We had settled on Portuguese as the linguistic foundation for the human culture that dominates the “cilvilized” areas, so armed with a Portuguese name generator, Google Translate, and the various Freebooters tables, I started to develop the city in broad strokes. The first step was to name it; given its position in the terrain I ran”high cliff” through Google Translate and got penhasco alto, which I shortened to Penascalto. The PCs would not be spending much time in Penascalto since they were planning to set out for the Cave of Bright Crystal right away, so I tried to avoid getting bogged down in the details. This process may be worth a post of it’s own, so I won’t go into it’s history and current situation here beyond saying that while Penascalto is ruled by various rival criminal factions, the Wardens of Rainhala (goddess of life and water) are well-respected by everyone due to their caring for the needy and work to assuage the suffering of those afflicted by the White Rot (a terrible plague that first appeared six years ago).

I wanted to players to feel excited about this lawless frontier city, so I put some time into drawing it. I Googled “cliff city,” found some great real-world images, settled on Ronda, Spain as the model, and used this Google Earth view as a starting point:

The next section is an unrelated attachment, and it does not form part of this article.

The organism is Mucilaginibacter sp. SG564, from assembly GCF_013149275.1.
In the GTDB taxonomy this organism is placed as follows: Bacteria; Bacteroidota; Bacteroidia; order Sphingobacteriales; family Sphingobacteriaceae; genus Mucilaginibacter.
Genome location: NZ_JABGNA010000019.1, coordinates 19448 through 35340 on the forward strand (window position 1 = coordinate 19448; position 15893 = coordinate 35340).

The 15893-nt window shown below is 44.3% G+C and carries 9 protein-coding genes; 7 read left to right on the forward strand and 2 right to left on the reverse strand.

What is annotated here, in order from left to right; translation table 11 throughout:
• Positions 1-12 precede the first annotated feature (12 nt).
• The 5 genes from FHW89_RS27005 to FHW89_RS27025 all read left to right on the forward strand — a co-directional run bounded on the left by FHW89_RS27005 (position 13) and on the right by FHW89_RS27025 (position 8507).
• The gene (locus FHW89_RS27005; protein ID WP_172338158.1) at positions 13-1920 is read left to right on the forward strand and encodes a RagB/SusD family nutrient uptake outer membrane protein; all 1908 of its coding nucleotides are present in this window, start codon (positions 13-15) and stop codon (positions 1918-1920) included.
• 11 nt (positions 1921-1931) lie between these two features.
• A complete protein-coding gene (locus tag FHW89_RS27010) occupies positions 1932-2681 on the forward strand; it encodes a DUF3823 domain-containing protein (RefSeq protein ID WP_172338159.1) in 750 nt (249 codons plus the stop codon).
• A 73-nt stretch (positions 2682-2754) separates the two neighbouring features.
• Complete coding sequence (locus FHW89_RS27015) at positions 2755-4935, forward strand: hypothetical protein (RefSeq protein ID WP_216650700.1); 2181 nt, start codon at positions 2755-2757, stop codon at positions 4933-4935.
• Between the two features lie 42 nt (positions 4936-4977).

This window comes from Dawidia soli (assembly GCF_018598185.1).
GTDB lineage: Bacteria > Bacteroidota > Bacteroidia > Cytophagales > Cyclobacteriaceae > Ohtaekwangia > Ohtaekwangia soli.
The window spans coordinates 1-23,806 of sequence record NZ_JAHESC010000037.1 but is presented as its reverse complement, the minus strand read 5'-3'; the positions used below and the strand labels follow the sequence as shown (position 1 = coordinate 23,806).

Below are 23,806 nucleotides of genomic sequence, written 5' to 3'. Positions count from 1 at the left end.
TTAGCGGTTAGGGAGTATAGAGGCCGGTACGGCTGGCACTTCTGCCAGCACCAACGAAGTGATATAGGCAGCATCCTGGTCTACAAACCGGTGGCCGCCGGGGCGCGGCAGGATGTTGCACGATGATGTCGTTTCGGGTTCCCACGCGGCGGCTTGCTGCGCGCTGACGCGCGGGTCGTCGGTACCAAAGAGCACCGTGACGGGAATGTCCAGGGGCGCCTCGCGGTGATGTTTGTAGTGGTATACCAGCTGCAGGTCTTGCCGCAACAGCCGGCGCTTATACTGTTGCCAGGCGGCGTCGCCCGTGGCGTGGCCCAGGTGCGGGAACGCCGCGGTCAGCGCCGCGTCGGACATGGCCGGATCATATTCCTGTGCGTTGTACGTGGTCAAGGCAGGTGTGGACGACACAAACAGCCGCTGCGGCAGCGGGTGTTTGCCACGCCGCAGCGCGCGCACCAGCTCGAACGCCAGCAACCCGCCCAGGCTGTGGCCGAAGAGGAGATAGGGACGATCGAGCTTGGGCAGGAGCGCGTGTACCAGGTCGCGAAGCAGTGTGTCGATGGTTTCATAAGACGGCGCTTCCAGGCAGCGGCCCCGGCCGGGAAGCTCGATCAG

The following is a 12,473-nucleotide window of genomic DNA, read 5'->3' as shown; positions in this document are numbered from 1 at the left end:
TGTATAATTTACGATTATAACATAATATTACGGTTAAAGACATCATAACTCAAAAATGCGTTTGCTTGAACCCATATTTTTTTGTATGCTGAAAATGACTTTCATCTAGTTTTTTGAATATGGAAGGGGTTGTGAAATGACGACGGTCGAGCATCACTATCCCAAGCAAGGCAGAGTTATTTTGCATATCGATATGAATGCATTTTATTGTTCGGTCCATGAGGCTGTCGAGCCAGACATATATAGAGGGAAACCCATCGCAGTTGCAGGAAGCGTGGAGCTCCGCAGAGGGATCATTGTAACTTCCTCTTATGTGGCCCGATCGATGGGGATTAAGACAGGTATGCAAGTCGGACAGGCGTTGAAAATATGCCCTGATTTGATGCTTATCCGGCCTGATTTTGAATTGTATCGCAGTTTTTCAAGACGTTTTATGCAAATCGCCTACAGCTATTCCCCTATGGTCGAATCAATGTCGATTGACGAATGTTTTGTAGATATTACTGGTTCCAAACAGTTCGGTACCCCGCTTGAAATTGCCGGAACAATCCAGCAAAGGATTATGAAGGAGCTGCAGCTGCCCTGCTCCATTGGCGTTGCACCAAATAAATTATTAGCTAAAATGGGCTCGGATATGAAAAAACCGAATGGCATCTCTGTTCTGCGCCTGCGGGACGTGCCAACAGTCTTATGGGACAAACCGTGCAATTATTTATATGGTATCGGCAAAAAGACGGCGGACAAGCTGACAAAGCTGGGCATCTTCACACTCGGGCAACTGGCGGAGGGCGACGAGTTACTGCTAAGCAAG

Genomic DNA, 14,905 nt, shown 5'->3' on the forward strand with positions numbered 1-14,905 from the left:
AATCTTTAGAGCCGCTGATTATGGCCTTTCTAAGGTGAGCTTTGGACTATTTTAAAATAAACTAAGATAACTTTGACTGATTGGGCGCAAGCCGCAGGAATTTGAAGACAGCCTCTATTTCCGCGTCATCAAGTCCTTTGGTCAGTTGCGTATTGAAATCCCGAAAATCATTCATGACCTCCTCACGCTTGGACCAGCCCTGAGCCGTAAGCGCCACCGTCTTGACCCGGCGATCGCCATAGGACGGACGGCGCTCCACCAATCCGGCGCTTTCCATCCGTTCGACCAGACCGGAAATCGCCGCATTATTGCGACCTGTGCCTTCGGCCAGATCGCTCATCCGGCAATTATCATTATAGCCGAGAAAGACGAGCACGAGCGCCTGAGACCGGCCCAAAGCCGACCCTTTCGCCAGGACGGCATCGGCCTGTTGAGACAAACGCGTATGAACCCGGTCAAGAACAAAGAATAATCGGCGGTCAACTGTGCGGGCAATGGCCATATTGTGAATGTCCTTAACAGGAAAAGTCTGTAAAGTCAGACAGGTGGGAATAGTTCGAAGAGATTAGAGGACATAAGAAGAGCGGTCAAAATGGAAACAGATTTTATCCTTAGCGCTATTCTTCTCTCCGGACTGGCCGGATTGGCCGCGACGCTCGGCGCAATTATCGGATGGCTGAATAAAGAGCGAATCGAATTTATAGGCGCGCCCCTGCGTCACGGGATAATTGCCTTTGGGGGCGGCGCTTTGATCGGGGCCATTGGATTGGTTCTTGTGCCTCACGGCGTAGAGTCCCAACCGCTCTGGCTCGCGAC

From that and my notes about different districts in the city, plus the fact that one of the players had suggested that it was accessible via land bridge, I came up with this:

Obviously, my particular skillset is helpful here, but it’s easy enough to find an online image that will give your players an idea of how a place might look.

After those two big items, I switched over to writing up encounter tables for each of the regions through which the PCs were likely to travel. In the current draft of the rules, five categories of encounter can occur: mishaps, creatures, discoveries, hazards, and obstacles. Mishaps are minor occurrences within the party, such as failing equipment, minor injuries, or arguments between PCs—easy enough to improvise.